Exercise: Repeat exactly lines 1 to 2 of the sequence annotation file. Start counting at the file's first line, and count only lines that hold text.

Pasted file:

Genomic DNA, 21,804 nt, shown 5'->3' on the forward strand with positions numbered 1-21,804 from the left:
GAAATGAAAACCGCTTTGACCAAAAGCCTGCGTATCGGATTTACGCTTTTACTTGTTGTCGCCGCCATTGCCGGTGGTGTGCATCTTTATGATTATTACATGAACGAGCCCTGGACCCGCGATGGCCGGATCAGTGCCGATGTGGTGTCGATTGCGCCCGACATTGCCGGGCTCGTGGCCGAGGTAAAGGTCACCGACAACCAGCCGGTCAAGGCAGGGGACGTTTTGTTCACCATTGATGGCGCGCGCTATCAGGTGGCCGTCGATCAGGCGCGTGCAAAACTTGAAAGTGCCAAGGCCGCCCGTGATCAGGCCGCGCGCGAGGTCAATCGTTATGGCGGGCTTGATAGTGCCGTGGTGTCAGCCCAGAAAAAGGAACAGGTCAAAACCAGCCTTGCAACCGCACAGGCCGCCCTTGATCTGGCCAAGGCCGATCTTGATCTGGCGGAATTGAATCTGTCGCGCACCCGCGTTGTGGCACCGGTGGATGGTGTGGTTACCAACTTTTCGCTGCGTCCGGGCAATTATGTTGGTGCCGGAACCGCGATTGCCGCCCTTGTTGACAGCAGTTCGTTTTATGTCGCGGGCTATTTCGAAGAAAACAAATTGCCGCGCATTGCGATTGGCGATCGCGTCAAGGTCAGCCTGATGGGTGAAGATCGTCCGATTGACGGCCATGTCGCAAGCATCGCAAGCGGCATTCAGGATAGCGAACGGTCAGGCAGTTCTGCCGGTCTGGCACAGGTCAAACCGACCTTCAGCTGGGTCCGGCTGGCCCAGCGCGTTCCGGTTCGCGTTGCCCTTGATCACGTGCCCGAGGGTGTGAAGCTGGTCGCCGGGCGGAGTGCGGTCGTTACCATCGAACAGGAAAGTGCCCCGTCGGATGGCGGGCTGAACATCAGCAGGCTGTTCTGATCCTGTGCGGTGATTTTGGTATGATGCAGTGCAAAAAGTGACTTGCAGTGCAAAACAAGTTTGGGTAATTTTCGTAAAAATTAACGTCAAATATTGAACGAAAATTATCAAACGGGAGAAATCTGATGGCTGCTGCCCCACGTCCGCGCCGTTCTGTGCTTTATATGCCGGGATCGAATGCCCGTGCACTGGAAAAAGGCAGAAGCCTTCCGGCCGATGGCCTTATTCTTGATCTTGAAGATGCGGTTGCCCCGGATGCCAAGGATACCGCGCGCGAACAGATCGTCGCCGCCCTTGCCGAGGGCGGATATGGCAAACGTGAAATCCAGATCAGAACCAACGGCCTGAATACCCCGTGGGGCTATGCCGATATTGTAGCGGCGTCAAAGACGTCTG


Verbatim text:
Genomic DNA, 21,804 nt, shown 5'->3' on the forward strand with positions numbered 1-21,804 from the left:
GAAATGAAAACCGCTTTGACCAAAAGCCTGCGTATCGGATTTACGCTTTTACTTGTTGTCGCCGCCATTGCCGGTGGTGTGCATCTTTATGATTATTACATGAACGAGCCCTGGACCCGCGATGGCCGGATCAGTGCCGATGTGGTGTCGATTGCGCCCGACATTGCCGGGCTCGTGGCCGAGGTAAAGGTCACCGACAACCAGCCGGTCAAGGCAGGGGACGTTTTGTTCACCATTGATGGCGCGCGCTATCAGGTGGCCGTCGATCAGGCGCGTGCAAAACTTGAAAGTGCCAAGGCCGCCCGTGATCAGGCCGCGCGCGAGGTCAATCGTTATGGCGGGCTTGATAGTGCCGTGGTGTCAGCCCAGAAAAAGGAACAGGTCAAAACCAGCCTTGCAACCGCACAGGCCGCCCTTGATCTGGCCAAGGCCGATCTTGATCTGGCGGAATTGAATCTGTCGCGCACCCGCGTTGTGGCACCGGTGGATGGTGTGGTTACCAACTTTTCGCTGCGTCCGGGCAATTATGTTGGTGCCGGAACCGCGATTGCCGCCCTTGTTGACAGCAGTTCGTTTTATGTCGCGGGCTATTTCGAAGAAAACAAATTGCCGCGCATTGCGATTGGCGATCGCGTCAAGGTCAGCCTGATGGGTGAAGATCGTCCGATTGACGGCCATGTCGCAAGCATCGCAAGCGGCATTCAGGATAGCGAACGGTCAGGCAGTTCTGCCGGTCTGGCACAGGTCAAACCGACCTTCAGCTGGGTCCGGCTGGCCCAGCGCGTTCCGGTTCGCGTTGCCCTTGATCACGTGCCCGAGGGTGTGAAGCTGGTCGCCGGGCGGAGTGCGGTCGTTACCATCGAACAGGAAAGTGCCCCGTCGGATGGCGGGCTGAACATCAGCAGGCTGTTCTGATCCTGTGCGGTGATTTTGGTATGATGCAGTGCAAAAAGTGACTTGCAGTGCAAAACAAGTTTGGGTAATTTTCGTAAAAATTAACGTCAAATATTGAACGAAAATTATCAAACGGGAGAAATCTGATGGCTGCTGCCCCACGTCCGCGCCGTTCTGTGCTTTATATGCCGGGATCGAATGCCCGTGCACTGGAAAAAGGCAGAAGCCTTCCGGCCGATGGCCTTATTCTTGATCTTGAAGATGCGGTTGCCCCGGATGCCAAGGATACCGCGCGCGAACAGATCGTCGCCGCCCTTGCCGAGGGCGGATATGGCAAACGTGAAATCCAGATCAGAACCAACGGCCTGAATACCCCGTGGGGCTATGCCGATATTGTAGCGGCGTCAAAGACGTCTG